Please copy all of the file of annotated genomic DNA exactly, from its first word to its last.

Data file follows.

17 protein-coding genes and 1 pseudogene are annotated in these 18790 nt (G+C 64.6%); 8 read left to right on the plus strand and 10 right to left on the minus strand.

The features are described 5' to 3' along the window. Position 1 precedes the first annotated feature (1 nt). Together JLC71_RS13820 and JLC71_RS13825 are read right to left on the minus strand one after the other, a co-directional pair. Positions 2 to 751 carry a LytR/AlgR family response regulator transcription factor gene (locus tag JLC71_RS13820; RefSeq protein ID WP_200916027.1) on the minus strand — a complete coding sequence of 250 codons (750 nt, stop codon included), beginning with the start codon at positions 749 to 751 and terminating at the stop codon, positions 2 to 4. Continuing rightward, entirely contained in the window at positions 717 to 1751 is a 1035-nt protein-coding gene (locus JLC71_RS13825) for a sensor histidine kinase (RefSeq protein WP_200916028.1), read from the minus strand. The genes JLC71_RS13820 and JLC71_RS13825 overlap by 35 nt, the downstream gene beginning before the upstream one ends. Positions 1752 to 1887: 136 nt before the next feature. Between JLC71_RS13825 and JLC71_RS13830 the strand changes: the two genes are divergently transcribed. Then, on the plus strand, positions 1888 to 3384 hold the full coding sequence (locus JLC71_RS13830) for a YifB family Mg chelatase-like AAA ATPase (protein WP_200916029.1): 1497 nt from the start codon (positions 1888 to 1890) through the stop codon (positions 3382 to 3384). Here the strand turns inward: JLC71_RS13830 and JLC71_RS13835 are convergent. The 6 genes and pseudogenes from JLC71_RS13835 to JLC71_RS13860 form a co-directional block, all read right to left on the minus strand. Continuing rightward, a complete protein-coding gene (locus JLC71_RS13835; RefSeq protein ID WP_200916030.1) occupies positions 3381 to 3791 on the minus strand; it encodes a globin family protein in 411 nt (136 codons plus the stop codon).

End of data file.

17 protein-coding genes and 1 pseudogene are annotated in these 18790 nt (G+C 64.6%); 8 read left to right on the plus strand and 10 right to left on the minus strand.

The features are described 5' to 3' along the window. Position 1 precedes the first annotated feature (1 nt). Together JLC71_RS13820 and JLC71_RS13825 are read right to left on the minus strand one after the other, a co-directional pair. Positions 2 to 751 carry a LytR/AlgR family response regulator transcription factor gene (locus tag JLC71_RS13820; RefSeq protein ID WP_200916027.1) on the minus strand — a complete coding sequence of 250 codons (750 nt, stop codon included), beginning with the start codon at positions 749 to 751 and terminating at the stop codon, positions 2 to 4. Continuing rightward, entirely contained in the window at positions 717 to 1751 is a 1035-nt protein-coding gene (locus JLC71_RS13825) for a sensor histidine kinase (RefSeq protein WP_200916028.1), read from the minus strand. The genes JLC71_RS13820 and JLC71_RS13825 overlap by 35 nt, the downstream gene beginning before the upstream one ends. Positions 1752 to 1887: 136 nt before the next feature. Between JLC71_RS13825 and JLC71_RS13830 the strand changes: the two genes are divergently transcribed. Then, on the plus strand, positions 1888 to 3384 hold the full coding sequence (locus JLC71_RS13830) for a YifB family Mg chelatase-like AAA ATPase (protein WP_200916029.1): 1497 nt from the start codon (positions 1888 to 1890) through the stop codon (positions 3382 to 3384). Here the strand turns inward: JLC71_RS13830 and JLC71_RS13835 are convergent. The 6 genes and pseudogenes from JLC71_RS13835 to JLC71_RS13860 form a co-directional block, all read right to left on the minus strand. Continuing rightward, a complete protein-coding gene (locus JLC71_RS13835; RefSeq protein ID WP_200916030.1) occupies positions 3381 to 3791 on the minus strand; it encodes a globin family protein in 411 nt (136 codons plus the stop codon).